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Living with the Anthropocene

Cameron Muir, Kirsten Wehner, Jenny Newell

It feels like a threshold has been crossed. The staggering scale and depth of the devastation wrought in last summer’s bushfires, followed by a global pandemic with likely origins in industrial food chains and exploitation of animals, revealed - in visceral ways - nature in turmoil. And human activities are at the heart of it.

We intended Living with the Anthropocene to help prepare our communities for the emotional costs of rapid and disruptive environmental changes. We didn’t expect this year’s events to so tragically demonstrate that these changes have arrived.

In preparing this book, we issued an open call, invited fellow curators and scholars, and challenged some of Australia’s best-known writers to reflect on their own personal journeys grappling with climate change, disappearing species, soil exhaustion, air pollution and other challenges of the Anthropocene. Historians, ecologists, walkers, gardeners, artists, activists and students responded with heartfelt, revealing and powerful stories, often tunnelling down into feelings of loss, sometimes evoking laughter, and frequently turning resolutely towards the future with hope and determination. Every submission expressed its author’s love and care for living places, people, and plant and animal companions.

Collected here are moving and intriguing essays, memoirs, reporting and reflections on fires in Tasmania’s ancient forests, haunting and intimate encounters with ocean creatures, the search for a ‘safe’ place to live, plastic pollution, the overlooked role of insects, changing sounds and populations of backyard birds, regenerating farmland, and many more.

As we edited and curated this book, we came to see the Anthropocene as about facing and responding with compassion and determination to legacies – processes of colonialism, dispossession and exploitation that began hundreds of years ago and that have picked up pace to give rise to our current predicament. If we feel any responsibility to provide our descendants with even a semblance of the world we now enjoy, we must deal with the runaway consequences of these histories of violence against Earth’s human and non-human inhabitants.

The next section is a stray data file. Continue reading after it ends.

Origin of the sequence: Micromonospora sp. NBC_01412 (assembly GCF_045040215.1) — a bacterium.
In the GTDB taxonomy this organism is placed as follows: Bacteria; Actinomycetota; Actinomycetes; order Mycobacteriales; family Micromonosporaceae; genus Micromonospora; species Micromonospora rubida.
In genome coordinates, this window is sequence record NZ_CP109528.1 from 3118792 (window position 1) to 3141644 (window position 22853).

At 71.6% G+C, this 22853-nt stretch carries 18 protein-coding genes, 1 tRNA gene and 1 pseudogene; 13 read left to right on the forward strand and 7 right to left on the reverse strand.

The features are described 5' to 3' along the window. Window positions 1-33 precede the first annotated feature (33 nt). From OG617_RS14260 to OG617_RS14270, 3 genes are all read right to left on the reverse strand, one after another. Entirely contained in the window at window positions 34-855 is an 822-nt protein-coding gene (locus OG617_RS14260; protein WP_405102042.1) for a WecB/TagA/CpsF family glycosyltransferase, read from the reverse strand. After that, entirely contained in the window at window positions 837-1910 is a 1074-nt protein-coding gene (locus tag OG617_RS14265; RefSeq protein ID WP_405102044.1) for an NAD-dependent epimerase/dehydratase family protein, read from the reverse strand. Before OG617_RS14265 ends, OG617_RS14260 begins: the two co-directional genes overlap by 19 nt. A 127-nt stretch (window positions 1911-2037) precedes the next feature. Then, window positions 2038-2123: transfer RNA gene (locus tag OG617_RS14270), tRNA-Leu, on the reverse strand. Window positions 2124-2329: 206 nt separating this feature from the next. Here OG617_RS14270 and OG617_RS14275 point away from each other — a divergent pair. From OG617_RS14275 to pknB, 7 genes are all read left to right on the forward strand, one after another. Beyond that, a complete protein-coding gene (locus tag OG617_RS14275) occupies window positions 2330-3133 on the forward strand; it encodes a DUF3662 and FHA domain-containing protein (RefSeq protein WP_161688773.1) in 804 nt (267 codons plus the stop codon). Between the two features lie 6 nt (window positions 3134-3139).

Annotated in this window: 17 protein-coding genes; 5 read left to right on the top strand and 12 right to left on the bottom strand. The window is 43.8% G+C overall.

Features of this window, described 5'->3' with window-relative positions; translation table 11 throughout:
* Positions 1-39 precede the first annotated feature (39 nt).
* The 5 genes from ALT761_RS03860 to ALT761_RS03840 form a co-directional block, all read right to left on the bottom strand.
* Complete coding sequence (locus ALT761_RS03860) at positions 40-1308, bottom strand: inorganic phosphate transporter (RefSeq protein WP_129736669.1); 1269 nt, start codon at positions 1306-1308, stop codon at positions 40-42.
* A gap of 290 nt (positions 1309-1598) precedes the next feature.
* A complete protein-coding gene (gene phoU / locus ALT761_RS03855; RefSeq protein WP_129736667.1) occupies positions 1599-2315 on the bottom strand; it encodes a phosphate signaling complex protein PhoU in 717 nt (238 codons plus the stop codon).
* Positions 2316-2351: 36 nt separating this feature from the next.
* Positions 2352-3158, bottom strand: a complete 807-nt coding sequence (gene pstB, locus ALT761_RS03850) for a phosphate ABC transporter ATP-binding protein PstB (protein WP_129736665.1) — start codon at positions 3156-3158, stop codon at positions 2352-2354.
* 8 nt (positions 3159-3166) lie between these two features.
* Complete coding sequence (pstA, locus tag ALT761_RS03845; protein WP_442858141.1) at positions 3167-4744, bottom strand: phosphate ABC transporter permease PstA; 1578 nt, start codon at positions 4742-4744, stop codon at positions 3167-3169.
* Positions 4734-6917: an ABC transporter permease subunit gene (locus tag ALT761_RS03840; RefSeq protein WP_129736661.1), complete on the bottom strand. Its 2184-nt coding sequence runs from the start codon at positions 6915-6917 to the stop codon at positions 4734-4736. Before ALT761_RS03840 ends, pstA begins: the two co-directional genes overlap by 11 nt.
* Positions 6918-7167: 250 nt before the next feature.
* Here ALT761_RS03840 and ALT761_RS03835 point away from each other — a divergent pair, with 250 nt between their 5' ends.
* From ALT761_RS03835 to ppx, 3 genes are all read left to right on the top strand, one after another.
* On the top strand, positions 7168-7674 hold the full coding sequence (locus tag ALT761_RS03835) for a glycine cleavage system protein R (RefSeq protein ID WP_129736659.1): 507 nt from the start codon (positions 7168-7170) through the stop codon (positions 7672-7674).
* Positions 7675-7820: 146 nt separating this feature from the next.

From this perspective, the Anthropocene is not primarily about scientific definitions of an era of techno-geological time but rather about cultural problems, about how we can understand and transform the circumstances, trajectories and possibilities of our everyday lives – as individuals, communities and societies – in order to build more ecologically and culturally sustainable, even flourishing and joyous, places.

Cultural problems, to our minds, are addressed through stories, those marvellous human technologies for shaping locations, characters and events into narratives that help us notice the world, draw its messiness into comprehensible threads and enable us to share, debate and agree on what is important and how we should act on that knowledge.

This book grew through our conviction that, as a society, we need to spend a lot more time talking about what is happening to us: how we live in Australia in the Anthropocene, how we relate to each other and the rest of the living world, what is important to us in this present moment and what we are doing about it all.

In other words, our interest in drawing together the stories in this book is to reveal and acknowledge as important those aspects of the Anthropocene that won’t be visible in the strata thousands of years from now: grief, hope, trauma, generosity, courage, politics, failures, successes and the determination of those finding their way through.

Everything seems raw, as if over a few months Australia has become a less stable, less secure country. But, perhaps, people across our nation have also taken a more hopeful step over the edge and into this new world. We sense a strength, a new standing together, of people who are sad, angry, more awake and determined to prevent our country sliding further into crisis. We are now people who must learn how to survive in our dear country of extremes, who must live prepared for experiences we can’t anticipate, and who must, and will, look after each other more keenly, carefully and devotedly than ever before.

We hope Living with the Anthropocene is not so much a guidebook as a companion to help see us through these uncertain times; a modest contribution to the work of fostering a national community empowered and enabled to help us adapt to the changes that are occurring and to come, to prevent worse from happening, and to imagine and strive towards positive futures.

As Tony Birch observes, in the first essay of this collection, how we traverse this Anthropocene, this storm of our own making, ‘will determine the life and death of human and non-human species’. ‘Believe in the crowd’, Tony says, and we heartily endorse, ‘gain energy from the actions of others’ and ‘be in the world’.

You’re not alone.

Cameron Muir's, Kirsten Wehner's and Jenny Newell's book Living with the Anthropocene: Love, Loss and Hope in the Face of Environmental Crisis will be published by NewSouth in October 2020. 

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